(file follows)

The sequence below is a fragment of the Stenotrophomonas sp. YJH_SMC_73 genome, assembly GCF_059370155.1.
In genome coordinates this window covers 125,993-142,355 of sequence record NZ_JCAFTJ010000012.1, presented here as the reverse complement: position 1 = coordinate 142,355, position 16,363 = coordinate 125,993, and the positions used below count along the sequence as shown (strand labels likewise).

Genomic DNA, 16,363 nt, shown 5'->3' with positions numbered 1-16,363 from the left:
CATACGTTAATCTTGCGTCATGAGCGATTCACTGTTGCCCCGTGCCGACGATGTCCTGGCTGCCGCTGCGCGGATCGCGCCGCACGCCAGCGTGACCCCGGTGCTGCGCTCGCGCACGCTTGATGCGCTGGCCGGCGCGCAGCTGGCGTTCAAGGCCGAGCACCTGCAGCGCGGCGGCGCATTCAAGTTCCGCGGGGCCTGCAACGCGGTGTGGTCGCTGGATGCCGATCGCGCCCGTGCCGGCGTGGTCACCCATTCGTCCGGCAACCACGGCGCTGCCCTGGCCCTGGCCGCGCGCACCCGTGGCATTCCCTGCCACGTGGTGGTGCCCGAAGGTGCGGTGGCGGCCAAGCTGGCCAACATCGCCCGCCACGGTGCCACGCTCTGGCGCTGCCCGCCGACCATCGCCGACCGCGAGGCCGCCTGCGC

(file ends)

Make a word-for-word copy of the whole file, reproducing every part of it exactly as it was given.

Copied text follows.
The sequence below is a fragment of the Stenotrophomonas sp. YJH_SMC_73 genome, assembly GCF_059370155.1.
In genome coordinates this window covers 125,993-142,355 of sequence record NZ_JCAFTJ010000012.1, presented here as the reverse complement: position 1 = coordinate 142,355, position 16,363 = coordinate 125,993, and the positions used below count along the sequence as shown (strand labels likewise).

Genomic DNA, 16,363 nt, shown 5'->3' with positions numbered 1-16,363 from the left:
CATACGTTAATCTTGCGTCATGAGCGATTCACTGTTGCCCCGTGCCGACGATGTCCTGGCTGCCGCTGCGCGGATCGCGCCGCACGCCAGCGTGACCCCGGTGCTGCGCTCGCGCACGCTTGATGCGCTGGCCGGCGCGCAGCTGGCGTTCAAGGCCGAGCACCTGCAGCGCGGCGGCGCATTCAAGTTCCGCGGGGCCTGCAACGCGGTGTGGTCGCTGGATGCCGATCGCGCCCGTGCCGGCGTGGTCACCCATTCGTCCGGCAACCACGGCGCTGCCCTGGCCCTGGCCGCGCGCACCCGTGGCATTCCCTGCCACGTGGTGGTGCCCGAAGGTGCGGTGGCGGCCAAGCTGGCCAACATCGCCCGCCACGGTGCCACGCTCTGGCGCTGCCCGCCGACCATCGCCGACCGCGAGGCCGCCTGCGC